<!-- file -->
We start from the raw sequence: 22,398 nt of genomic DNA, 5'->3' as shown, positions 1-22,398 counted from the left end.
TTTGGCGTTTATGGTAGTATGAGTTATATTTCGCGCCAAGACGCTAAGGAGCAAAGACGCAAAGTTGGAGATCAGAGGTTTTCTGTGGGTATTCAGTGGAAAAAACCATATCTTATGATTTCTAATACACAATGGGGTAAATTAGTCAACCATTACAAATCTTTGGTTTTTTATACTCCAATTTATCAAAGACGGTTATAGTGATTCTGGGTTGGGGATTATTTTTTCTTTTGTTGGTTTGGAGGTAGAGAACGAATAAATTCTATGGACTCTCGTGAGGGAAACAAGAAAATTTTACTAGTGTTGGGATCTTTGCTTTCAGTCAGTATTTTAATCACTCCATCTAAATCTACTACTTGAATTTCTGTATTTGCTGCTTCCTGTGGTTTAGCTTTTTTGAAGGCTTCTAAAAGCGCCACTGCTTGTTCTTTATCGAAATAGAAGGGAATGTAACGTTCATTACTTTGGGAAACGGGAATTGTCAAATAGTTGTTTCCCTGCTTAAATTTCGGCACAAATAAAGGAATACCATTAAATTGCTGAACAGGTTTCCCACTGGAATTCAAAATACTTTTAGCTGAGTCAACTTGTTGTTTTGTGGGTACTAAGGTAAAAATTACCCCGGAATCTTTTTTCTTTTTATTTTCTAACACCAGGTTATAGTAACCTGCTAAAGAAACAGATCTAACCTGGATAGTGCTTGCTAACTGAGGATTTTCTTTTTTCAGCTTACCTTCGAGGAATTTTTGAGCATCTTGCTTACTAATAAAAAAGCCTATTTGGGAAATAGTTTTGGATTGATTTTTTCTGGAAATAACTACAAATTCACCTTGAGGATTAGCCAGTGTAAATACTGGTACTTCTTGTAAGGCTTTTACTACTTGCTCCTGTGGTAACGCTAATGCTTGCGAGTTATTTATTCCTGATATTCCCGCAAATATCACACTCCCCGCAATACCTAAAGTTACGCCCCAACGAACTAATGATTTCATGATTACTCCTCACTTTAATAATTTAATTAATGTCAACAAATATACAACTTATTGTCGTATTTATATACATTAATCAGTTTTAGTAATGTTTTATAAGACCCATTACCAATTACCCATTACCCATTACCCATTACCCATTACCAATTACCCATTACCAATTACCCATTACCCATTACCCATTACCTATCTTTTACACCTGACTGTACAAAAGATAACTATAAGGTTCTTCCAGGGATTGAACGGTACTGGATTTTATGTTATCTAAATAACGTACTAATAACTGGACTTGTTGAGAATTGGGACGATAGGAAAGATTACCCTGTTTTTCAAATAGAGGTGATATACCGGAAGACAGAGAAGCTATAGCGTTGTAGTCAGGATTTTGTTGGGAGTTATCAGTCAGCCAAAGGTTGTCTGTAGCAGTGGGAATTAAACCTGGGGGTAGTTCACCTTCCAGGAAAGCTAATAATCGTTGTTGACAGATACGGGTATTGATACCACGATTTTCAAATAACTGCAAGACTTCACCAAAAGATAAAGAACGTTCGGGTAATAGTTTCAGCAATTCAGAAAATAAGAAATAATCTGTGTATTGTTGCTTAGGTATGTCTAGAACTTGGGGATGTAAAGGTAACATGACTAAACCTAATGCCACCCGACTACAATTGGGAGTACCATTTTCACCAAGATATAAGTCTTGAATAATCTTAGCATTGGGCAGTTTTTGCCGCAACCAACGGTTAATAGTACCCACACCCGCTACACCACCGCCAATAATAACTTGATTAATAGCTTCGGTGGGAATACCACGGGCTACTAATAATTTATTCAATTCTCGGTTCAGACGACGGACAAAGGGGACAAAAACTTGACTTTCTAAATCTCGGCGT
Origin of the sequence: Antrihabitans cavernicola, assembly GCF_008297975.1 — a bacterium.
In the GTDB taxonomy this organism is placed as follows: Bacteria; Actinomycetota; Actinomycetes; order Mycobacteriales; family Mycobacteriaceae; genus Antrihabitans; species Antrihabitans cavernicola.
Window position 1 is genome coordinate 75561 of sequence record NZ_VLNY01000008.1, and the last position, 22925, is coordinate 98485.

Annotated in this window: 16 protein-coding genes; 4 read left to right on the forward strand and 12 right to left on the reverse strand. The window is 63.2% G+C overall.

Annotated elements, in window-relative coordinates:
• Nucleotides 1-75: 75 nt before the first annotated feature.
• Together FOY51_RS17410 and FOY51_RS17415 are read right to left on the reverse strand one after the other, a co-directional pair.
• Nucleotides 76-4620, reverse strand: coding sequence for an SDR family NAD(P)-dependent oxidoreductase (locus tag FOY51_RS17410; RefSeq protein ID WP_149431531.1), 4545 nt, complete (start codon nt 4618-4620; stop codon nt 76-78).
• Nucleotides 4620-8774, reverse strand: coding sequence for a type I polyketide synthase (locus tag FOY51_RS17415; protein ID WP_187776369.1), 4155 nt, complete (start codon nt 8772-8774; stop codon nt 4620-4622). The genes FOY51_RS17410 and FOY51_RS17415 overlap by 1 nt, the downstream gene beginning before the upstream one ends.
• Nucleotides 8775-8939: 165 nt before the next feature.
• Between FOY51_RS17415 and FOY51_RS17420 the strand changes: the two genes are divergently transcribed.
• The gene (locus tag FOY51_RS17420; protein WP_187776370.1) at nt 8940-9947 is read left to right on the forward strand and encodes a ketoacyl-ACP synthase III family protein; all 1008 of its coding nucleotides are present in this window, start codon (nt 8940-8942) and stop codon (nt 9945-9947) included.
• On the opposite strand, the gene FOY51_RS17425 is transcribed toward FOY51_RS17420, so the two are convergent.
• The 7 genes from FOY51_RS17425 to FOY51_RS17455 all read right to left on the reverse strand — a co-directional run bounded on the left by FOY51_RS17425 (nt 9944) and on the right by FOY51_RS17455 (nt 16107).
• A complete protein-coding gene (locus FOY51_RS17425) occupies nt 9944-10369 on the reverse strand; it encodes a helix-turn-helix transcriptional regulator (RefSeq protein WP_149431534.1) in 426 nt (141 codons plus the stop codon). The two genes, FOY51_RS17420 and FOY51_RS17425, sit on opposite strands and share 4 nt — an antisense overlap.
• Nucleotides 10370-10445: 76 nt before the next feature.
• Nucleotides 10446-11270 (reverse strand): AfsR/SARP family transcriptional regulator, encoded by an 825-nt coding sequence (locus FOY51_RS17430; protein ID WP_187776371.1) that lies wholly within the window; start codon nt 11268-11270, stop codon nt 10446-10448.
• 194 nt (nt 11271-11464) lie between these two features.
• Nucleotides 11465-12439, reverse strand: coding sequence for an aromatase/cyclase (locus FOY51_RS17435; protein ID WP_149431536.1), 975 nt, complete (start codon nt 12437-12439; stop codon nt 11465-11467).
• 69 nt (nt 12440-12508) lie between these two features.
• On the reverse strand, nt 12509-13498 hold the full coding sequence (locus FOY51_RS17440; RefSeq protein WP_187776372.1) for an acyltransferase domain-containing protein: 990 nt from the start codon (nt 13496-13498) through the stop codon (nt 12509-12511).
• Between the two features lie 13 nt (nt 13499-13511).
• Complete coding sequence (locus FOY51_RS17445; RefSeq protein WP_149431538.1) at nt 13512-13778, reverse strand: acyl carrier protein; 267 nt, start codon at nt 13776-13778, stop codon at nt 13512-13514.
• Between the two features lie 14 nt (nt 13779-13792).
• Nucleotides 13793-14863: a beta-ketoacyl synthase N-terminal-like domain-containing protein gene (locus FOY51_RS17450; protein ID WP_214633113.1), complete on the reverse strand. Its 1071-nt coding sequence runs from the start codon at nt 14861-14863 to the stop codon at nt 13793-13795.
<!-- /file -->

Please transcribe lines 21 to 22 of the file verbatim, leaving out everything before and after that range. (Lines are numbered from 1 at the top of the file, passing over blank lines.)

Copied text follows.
• Nucleotides 11465-12439, reverse strand: coding sequence for an aromatase/cyclase (locus FOY51_RS17435; protein ID WP_149431536.1), 975 nt, complete (start codon nt 12437-12439; stop codon nt 11465-11467).
• 69 nt (nt 12440-12508) lie between these two features.